TORONTO — Hours before Saturday’s game, Toronto Blue Jays manager John Gibbons was asked if he had a chance to become acquainted with Chris Rowley, who joined the team at Rogers Centre just one day prior.
“A little bit, not a lot,” responded Gibbons, before asking, “Do you know him?”
If Rowley continues to perform like he did in his start against the Pittsburgh Pirates, the Blue Jays skipper will be investing plenty of time into getting to know the right-hander.
Stories like Rowley’s are a definite positive in what’s been a season full of injuries and inconsistency for the 55-61 Blue Jays. Making his major-league debut, the Atlanta native allowed just one run on five hits over 5.1 innings, walking one and striking out three in a 7-2 victory over the Pirates.
Rowley said he was a nervous the night before, but once Saturday’s affair began, the anxiousness faded. However, when he exited the field to a standing ovation in the sixth inning, the emotions kicked in full gear.
“Walking off and [seeing] all those people standing, that was something really special for me,” Rowley said. “I don’t think anybody really expects to experience that in life.”
His manager was certainly impressed.
“A debut’s never easy but I thought he did a tremendous job. He should be proud of himself,” said Gibbons following the game. “He had that good, confident look in him. I noticed that right away.”
Rowley, who became the 12th different pitcher to start a game for the Blue Jays this season, could be in line for an extended look in the rotation. Joe Biagini needs more time to build up as a starter in triple-A, while there’s no timeline for Aaron Sanchez to return to the starting rotation — when he does come back, it could be in the bullpen, Gibbons said Saturday.
That means Rowley and Monday’s starter, Nick Tepesch, could be in competition for an open spot in the starting five.
Rowley is the first graduate of West Point — the United States Military Academy — to ever play in the majors and features quite the interesting story. His pitching career was interrupted for two seasons during which he served in the Armed Forces.
He spent time at the Army Field Artillery School in Oklahoma, where he commanded a five-man tank crew, working on the artillery range. As well, Rowley was stationed in Bulgaria and Romania.
The right-hander, who turns 27 on Monday, missed two years of pro ball while in the army, but has progressed quickly since his return. He enjoyed a strong season for class-A Dunedin in 2016 and put up impressive numbers for double-A New Hampshire and triple-A Buffalo this year.
He had no trouble replicating those results Saturday, inducing plenty of swings and misses from Pirates hitters in the early going with strong movement on his pitches. Relying heavily on his sinker and slider, Rowley worked quickly and was effective with velocity that ranged from 81 to 90.5 mph. He moved the ball outside and in, brushing batters off the plate at times and keeping them off balance.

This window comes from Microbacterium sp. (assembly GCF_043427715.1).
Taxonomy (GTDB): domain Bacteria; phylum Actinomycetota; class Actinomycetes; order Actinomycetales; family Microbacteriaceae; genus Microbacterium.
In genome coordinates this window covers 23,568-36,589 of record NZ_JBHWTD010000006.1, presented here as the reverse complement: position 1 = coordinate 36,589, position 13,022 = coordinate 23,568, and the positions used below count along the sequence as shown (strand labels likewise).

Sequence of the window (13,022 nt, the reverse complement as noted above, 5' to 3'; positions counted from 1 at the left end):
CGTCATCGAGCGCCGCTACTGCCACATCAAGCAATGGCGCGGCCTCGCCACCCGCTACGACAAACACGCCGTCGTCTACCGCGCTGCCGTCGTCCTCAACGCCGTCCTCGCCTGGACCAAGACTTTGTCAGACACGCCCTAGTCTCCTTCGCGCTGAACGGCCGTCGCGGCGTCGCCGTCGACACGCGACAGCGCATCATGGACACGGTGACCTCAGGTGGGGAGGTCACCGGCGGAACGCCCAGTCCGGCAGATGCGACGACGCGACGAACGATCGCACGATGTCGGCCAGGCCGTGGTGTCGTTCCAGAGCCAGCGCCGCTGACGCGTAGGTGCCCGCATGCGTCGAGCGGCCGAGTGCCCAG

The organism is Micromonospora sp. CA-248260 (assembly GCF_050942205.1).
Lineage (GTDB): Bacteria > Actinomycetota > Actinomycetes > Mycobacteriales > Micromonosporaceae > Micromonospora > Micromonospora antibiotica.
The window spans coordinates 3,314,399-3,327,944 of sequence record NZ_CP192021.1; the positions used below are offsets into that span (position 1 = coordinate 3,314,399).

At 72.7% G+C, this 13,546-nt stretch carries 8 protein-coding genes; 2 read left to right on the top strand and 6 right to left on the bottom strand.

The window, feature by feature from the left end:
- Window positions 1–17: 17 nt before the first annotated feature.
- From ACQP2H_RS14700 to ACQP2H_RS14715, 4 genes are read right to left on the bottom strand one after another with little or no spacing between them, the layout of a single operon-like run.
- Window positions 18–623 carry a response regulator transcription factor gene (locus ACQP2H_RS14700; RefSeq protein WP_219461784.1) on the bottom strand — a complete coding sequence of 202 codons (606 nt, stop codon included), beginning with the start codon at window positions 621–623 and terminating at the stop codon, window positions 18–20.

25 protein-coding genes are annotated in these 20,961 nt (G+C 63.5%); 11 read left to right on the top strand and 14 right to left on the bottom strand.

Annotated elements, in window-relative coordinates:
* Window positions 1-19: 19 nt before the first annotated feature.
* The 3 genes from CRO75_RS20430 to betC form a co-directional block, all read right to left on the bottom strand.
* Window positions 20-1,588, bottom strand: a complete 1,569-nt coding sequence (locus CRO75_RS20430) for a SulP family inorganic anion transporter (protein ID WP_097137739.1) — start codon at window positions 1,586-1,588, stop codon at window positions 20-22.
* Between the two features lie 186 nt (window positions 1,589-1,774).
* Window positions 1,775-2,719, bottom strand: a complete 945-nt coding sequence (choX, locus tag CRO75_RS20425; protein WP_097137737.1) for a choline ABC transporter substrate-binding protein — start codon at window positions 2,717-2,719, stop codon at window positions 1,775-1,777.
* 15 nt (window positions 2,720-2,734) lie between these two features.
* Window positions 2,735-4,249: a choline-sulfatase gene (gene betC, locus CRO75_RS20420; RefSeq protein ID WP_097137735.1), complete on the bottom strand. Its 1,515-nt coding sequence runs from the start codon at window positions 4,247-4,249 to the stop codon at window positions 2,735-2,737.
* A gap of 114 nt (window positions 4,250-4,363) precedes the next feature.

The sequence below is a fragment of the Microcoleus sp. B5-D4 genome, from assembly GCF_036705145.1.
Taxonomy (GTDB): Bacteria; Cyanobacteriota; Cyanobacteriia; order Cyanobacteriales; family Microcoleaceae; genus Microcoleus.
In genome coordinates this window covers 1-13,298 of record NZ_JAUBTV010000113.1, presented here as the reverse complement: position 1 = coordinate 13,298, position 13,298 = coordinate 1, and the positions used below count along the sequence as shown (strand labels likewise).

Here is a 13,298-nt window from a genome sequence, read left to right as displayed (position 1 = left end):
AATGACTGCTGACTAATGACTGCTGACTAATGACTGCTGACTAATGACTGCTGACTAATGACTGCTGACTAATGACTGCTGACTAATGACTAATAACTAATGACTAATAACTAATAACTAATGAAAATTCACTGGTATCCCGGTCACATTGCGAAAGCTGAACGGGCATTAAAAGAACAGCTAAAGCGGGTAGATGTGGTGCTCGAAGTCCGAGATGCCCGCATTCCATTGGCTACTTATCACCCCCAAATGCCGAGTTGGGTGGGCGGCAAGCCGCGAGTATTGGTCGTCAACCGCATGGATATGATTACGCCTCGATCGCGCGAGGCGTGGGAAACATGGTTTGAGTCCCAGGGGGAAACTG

Rowley retired the side in the opening frame and gave up his first hit in the second inning when Pittsburgh first baseman Josh Bell smoked a triple to left-centre field and later scored on a Jordy Mercer single to tie the game at 1-1. Rowley got the next hitter, John Jaso, to ground out and cruised from there until the sixth inning.
“I just wanted to make sure I didn’t let that inning spiral,” said Rowley of the second frame. “I would have liked to get out of it with no runs — I had two outs and an 0-2 count — but I made a pitch I thought was pretty good and base hit right up the middle.”
Gibbons said he thought Rowley’s military experience helped him stay poised on the mound. Rowley, for his part, was just trying to stay present.
“I just sort of stay in the moment,” he said. “I try not to think too much about the past and the future and try to experience what I’m going through. My job is to execute the next pitch as best as I can.
“I don’t think that there was really a point where I got outside of that. I felt pretty comfortable.”
He got Adam Frazier to fly out to left field to open the sixth inning, before allowing a single to Josh Harrison and issuing his only walk of the afternoon to Bell.
Rowley was then removed from the game, receiving an ovation from the crowd of 46,179, which included his parents and sister. The pitcher said his family was “very, very emotional right now,” and he was looking forward to spending the rest of the day with them.
Right-hander Dominic Leone came on to relieve him and escaped the jam. Aaron Loup, Ryan Tepera and Leonel Campos helped preserve the win for Rowley, who also got help from the Blue Jays offence.
Jose Bautista walked in the first inning, then went first to third on a Justin Smoak single to right field before scoring on a fielder’s choice grounder by Steve Pearce.
In the second, Bautista drew a walk on a close, full-count pitch to load the bases for Josh Donaldson, who also walked to earn an RBI that gave Toronto a 2-1 lead. The Blue Jays tacked on more runs in the fifth when pinch-hitter Kendrys Morales grounded into a fielder’s choice that forced an error and plated two runs. Toronto added three runs in the seventh, helped in part by an error from Pirates third baseman Harrison.
Rowley can only hope for similar run support in his next start, which could come this Thursday, when the Blue Jays host the Tampa Bay Rays in the finale of a four-game set. That gives Gibbons a good four days to learn more about his newest pitcher.